The Commentator: A Call to Digitize YU’s Student Newspapers

The Commentator: A Call to Digitize YU’s Student Newspapers. “Rabbi Karasick’s Commentator issues are just one small collection of thousands of fascinating stories that are documented in hundreds of newspapers that hit [Yeshiva University’s] shelves over the past 80+ years. Aside from that which Rabbi Karasick was able to share in person, newspaper archives attest to repeated themes, such as countless attempts to define “Torah Umadda,” as well as unique episodes, such as the newspaper’s decades-long struggle for independence, several sophisticated debates between college faculty and roshei yeshiva and even embarrassing moments such as a 1941 major Commentator headline that bashed Rabbi Joseph B. Soloveitchik’s candidacy for the position of Rosh Yeshiva. Unfortunately, Commentator archives are not easily accessible.”

Dave Campbell’s Texas Football Announces Digital Archive

Dave Campbell’s Texas Football has announced a full archive for subscribers. (This link is to a Facebook post.) “Every summer for the last 59 years football fans in Texas eagerly anticipate their copy of Dave Campbell’s Texas Football magazine. Until now, only the most savvy magazine collectors managed to hold on to their vintage copies. Early editions have sold for as much as $1,000. Now, thanks to a unique partnership with the nonPareil Institute of Plano, Texans will be able to find their names and their favorite team previews from 1960 to present day.” Subscriptions are $19.95 a year, I think.

EurekAlert: Springer Nature publishes its first machine-generated book

EurekAlert: Springer Nature publishes its first machine-generated book . “Springer Nature published its first machine-generated book in chemistry. The book prototype provides an overview of the latest research in the rapidly growing field of lithium-ion batteries. The content is a cross-corpus auto-summarization of a large number of current research articles in this discipline. Serving as a structured excerpt from a huge set of papers, the innovative pipeline architecture aims at helping researchers to manage the information overload in this discipline efficiently.”

Fit to Print: Breaking News! Now Available On Virginia Chronicle!

Fit to Print: Breaking News! Now Available On Virginia Chronicle!. “Listed below are titles arriving to both the Chronicling America site and Virginia Chronicle in the coming months. Digitized with generous funds from the National Endowment for the Humanities, the focus of this National Digital Newspaper Program grant cycle, the fifth for Virginia, is antebellum newspapers. So, the vast majority of this group of newspapers will be pre-Civil War era. A noteworthy exception is the Tribune, an African American newspaper published out of Roanoke from 1951-1957.”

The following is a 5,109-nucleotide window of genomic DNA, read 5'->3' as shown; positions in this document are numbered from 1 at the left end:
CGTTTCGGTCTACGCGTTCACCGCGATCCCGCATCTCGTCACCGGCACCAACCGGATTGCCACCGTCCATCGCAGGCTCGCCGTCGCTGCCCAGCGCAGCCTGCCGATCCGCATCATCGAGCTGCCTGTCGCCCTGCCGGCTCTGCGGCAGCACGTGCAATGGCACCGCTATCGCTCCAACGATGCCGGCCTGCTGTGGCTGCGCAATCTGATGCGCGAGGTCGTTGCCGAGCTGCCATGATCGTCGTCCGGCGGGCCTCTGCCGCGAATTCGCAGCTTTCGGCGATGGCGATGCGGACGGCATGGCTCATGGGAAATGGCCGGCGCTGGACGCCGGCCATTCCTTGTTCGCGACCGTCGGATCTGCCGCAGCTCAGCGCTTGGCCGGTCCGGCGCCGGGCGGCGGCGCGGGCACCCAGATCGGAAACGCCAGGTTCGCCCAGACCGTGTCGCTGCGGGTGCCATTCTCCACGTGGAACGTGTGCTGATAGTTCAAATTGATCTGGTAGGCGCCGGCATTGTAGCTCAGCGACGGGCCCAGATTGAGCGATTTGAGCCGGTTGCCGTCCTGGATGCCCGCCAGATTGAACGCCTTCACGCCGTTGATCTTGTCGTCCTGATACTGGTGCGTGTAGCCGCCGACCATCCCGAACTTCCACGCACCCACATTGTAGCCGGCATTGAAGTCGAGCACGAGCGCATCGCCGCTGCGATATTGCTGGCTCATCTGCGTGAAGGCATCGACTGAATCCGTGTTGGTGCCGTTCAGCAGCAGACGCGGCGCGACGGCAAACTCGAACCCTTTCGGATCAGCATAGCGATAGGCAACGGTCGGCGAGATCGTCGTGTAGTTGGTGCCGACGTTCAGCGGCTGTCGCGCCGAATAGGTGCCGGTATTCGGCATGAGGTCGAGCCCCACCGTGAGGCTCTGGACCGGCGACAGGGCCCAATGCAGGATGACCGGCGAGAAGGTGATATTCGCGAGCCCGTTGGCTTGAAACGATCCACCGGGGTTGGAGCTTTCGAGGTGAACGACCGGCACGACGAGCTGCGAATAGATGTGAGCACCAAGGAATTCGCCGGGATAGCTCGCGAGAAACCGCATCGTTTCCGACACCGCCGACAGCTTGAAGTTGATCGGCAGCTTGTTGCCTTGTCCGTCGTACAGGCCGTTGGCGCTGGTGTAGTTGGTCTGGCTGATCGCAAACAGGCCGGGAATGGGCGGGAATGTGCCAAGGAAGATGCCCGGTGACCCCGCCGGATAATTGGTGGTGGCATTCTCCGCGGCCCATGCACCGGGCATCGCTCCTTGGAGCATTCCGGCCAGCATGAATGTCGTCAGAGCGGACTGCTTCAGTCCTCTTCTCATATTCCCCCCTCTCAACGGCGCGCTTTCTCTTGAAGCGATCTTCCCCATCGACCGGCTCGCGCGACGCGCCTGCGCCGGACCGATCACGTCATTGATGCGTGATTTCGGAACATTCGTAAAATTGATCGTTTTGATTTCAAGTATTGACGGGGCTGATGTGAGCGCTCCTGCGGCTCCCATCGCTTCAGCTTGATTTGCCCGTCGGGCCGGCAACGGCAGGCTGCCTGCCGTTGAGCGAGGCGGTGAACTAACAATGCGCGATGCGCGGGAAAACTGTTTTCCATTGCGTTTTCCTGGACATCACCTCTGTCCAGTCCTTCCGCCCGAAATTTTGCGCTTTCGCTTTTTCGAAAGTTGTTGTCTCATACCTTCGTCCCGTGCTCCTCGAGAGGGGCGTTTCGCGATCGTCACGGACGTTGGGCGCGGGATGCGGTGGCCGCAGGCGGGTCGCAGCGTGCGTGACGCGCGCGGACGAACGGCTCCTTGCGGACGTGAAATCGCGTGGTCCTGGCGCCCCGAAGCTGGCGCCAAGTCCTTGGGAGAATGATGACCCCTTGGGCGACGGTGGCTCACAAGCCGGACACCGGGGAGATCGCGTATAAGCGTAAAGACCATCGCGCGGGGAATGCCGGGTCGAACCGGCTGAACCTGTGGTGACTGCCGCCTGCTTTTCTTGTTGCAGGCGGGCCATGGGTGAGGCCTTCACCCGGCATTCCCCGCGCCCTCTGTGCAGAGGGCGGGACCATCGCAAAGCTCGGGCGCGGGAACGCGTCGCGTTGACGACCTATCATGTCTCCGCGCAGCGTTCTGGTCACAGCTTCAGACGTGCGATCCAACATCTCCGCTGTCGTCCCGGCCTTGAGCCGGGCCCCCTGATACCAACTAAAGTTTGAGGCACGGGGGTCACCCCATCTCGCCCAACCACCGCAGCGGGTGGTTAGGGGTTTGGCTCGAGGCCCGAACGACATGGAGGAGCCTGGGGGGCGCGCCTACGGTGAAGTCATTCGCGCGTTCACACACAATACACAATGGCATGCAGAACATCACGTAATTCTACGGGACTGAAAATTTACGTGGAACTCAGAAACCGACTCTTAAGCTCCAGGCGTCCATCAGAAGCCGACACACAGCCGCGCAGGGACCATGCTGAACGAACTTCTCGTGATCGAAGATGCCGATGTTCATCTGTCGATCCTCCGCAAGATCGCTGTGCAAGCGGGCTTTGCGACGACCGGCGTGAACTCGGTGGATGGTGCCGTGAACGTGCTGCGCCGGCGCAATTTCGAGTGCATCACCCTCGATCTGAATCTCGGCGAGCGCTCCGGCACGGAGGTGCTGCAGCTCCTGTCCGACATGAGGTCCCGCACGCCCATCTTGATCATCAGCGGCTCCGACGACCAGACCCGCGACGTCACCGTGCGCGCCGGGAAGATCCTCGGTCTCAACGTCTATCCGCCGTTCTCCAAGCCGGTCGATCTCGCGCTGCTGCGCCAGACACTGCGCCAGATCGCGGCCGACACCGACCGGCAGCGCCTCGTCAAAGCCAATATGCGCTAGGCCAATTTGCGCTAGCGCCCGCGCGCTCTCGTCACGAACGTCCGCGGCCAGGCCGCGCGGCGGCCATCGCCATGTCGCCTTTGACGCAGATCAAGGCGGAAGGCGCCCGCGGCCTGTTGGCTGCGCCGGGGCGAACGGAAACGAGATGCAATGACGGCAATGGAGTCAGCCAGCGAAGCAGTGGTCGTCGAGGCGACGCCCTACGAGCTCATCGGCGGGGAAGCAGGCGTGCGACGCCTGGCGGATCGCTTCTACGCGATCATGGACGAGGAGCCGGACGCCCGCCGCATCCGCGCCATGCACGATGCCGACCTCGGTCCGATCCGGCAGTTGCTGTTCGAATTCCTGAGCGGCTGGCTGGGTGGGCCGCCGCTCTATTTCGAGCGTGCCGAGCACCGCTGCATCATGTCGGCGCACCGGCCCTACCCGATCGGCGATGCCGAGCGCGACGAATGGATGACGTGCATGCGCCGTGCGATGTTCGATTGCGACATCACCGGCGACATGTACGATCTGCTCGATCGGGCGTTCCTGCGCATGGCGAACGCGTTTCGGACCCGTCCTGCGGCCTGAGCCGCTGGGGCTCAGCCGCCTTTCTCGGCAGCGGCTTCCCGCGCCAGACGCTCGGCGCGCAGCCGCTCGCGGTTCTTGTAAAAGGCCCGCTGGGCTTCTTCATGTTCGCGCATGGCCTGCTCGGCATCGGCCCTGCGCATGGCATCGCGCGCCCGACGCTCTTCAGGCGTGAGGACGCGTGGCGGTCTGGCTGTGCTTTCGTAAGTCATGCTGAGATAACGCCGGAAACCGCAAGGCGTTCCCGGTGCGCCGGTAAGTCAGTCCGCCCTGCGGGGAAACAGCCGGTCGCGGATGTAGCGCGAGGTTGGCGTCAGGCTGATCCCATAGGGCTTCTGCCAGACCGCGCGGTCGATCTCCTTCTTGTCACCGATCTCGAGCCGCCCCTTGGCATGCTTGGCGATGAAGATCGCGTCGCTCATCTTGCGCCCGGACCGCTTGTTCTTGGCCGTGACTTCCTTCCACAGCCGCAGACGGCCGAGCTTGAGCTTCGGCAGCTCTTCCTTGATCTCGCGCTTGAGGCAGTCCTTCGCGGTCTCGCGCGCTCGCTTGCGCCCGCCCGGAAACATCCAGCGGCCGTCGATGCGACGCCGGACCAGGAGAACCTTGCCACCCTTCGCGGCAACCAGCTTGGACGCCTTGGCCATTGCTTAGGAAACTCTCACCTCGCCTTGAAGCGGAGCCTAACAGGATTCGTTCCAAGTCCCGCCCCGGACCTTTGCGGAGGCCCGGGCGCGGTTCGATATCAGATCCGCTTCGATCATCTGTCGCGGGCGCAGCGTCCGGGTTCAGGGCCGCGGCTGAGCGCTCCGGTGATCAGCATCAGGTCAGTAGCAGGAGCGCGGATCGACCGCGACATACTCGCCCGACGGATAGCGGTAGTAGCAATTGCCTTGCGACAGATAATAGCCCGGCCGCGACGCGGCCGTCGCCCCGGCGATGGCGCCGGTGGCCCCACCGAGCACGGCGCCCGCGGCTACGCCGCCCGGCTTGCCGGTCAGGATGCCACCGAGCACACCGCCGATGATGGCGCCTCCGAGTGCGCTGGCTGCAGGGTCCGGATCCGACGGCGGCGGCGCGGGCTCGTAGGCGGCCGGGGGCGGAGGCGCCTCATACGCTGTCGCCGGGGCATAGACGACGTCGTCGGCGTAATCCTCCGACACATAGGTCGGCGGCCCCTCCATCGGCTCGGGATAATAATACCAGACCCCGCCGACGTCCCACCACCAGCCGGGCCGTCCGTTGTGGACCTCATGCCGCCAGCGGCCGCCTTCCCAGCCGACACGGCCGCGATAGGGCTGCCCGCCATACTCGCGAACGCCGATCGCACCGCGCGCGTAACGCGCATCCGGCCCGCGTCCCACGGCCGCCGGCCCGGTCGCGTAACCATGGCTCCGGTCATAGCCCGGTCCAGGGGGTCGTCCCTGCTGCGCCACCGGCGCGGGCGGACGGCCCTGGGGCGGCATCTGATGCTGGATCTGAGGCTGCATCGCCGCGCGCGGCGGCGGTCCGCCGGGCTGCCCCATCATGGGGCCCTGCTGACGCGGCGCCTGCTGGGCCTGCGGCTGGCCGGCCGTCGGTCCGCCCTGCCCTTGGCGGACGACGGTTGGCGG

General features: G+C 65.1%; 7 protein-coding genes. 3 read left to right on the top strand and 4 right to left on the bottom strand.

SCV News: Budman Donates Vast Signal Photo Archive to Historical Society

SCV News: Budman Donates Vast Signal Photo Archive to Historical Society. “The owner of the Santa Clarita Valley Signal newspaper has donated the entire Signal Photo Archive – an estimated 1 million individual negatives, prints and digital images documenting the goings-on in the SCV from at least the 1960s to the early 2000s – to the nonprofit Santa Clarita Valley Historical Society.” So nice to read about an archive ending up somewhere besides destroyed or in a dumpster.

University of Arkansas: Libraries Digitize First Issues of Arkansas Traveler Student Newspaper

University of Arkansas: Libraries Digitize First Issues of Arkansas Traveler Student Newspaper. “The University Libraries have digitized the first issues of the Arkansas Traveler student newspaper from 1907 to 1947. The first phase of the digital project is composed of 1,042 issues or roughly 4,780 single scans.”

Neowin: Microsoft is killing off the Books section in the Microsoft Store

Neowin: Microsoft is killing off the Books section in the Microsoft Store. “The ability to buy books from the Microsoft Store, which you could then read using Microsoft Edge, was introduced with the Windows 10 Creators Update, about two years ago, so it’s been a short-lived platform. If you have any books you’ve already bought or rented, you can read them until the end of the rental period, or until July 2019, when they will be removed entirely. On the bright side, you’ll get a full refund of the original price of the purchase when they’re no longer available.”